Optimists believe the bones of a deal could be clinched in three days. The leaders, insiders say, could then flesh out details in subsequent discussions. Guterres is expected to attend the conference on Friday with some hoping an “agreement in principle” could even be announced then.
But even the hardiest optimists concede that the challenges are immense. Any accord will be put to public vote for approval and would require the support of Greece, Turkey and the UK, which retain the right of military intervention in the event of ethnic strife, to replace treaties drawn up in 1960 when the then crown colony won independence from the British.
While the UK and Greece regard the guarantor system as antiquated and want it abolished, Turkey, which views the invasion of Cyprus as one of its most successful military operations, has been digging in its heels. The continued presence of Turkish military personnel in the north is by far the biggest obstacle to Anastasiades, who heads the island’s internationally recognised government, accepting a deal.
“Everything hinges on the issue of security and guarantees,” said Hubert Faustmann, professor of history and political science at the University of Cyprus. “The Greek Cypriots need a very good agreement on security for this conference to be successful. If there’s a continued form of Turkey as guarantor, and no time limit, or sunset clause, for the presence of Turkish troops, Anastasiades will not condone it.”
Other issues under discussion in an envisioned federal republic – territory, governance and power-sharing, economy, property rights and the EU – have been largely settled.
Behind-the-scenes, British diplomats have also been working feverishly to facilitate a deal.
The UK has offered to cede almost half of its sovereign base areas – overseas territories that include listening posts and installations – to a united Cyprus and, privately, has been pressuring Turkey to accept a solution where, in lieu of a troop presence, a multilateral force, run by either the EU or UN, is mobilised to act as guarantor.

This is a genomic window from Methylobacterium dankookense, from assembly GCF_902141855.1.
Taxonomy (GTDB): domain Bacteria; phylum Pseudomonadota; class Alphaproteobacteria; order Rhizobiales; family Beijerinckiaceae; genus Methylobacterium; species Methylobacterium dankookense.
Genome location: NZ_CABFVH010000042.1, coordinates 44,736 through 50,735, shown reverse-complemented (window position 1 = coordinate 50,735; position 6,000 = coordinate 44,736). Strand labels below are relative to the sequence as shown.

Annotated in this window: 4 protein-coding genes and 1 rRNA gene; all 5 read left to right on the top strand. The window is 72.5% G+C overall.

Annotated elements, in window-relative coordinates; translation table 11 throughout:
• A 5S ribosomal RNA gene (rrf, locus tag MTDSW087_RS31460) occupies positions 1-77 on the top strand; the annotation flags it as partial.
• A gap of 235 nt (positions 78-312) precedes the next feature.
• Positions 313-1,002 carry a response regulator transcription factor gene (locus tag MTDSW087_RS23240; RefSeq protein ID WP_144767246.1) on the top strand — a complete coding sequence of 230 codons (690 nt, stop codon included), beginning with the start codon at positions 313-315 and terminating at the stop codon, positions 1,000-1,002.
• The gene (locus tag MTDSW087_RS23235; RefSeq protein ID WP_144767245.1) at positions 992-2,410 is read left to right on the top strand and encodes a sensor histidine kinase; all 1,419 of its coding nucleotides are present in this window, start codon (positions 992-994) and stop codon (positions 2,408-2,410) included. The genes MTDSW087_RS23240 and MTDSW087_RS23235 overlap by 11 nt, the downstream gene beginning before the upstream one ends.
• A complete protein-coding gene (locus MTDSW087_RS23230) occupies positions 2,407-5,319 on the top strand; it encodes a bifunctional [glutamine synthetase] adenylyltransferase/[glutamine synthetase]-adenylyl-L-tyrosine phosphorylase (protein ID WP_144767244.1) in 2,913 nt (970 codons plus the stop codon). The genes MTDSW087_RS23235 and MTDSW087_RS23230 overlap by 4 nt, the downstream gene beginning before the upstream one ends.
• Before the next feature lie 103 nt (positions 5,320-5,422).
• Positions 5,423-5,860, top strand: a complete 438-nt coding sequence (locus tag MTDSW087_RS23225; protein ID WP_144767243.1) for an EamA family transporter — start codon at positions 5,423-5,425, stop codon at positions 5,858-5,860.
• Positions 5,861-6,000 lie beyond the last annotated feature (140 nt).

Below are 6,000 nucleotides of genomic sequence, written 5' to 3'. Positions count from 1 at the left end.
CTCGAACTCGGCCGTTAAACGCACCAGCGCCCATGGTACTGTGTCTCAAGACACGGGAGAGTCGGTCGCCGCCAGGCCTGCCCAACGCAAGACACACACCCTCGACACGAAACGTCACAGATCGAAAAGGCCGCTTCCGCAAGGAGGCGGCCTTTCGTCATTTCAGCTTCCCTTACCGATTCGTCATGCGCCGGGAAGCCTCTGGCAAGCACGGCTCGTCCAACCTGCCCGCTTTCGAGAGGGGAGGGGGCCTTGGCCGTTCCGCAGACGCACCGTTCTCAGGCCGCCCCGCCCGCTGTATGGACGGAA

Ankara has suggested it will propose reducing troop numbers by 80% at the conference but has called a full withdrawal “unrealistic”.
“Overall there is a sense that Turkey does want a deal. It knows it could gain a lot of goodwill out of it,” one well-briefed source said. “It’s going to require patience. The Turks tend to stick to their guns until very late in the day.”
If progress is made it would allow the Greek Cypriots to make further concessions on power-sharing arrangements and property rights – issues that are important to the Turkish Cypriot minority whose state, acknowledged only by Turkey, is increasingly feeling the effects of international isolation.
Presidential elections in the Greek-run south next February have added further pressures. “If an agreement isn’t finalised in the next four to six weeks, before the summer and election campaigning begins, it will be too late,” Faustmann said.
More than ever Cyprus has two leaders who want a solution. And, unlike 2004 when the UN brokered what was then seen as the most sophisticated reunification attempt ever, negotiations, this time, have been exclusively Cypriot-led.
But now the moment of truth has arrived – one that will keep the island embittered and divided or united in harmony and trust.
“The stage is set for big and lasting decisions,” wrote the Cyprus Mail in an editorial crystallising what is at stake.
“The two sides will have to choose whether to make the compromises that will ensure a common future in a shared country or to go their separate ways.”
In which case partition would be made permanent with everything that divide would mean.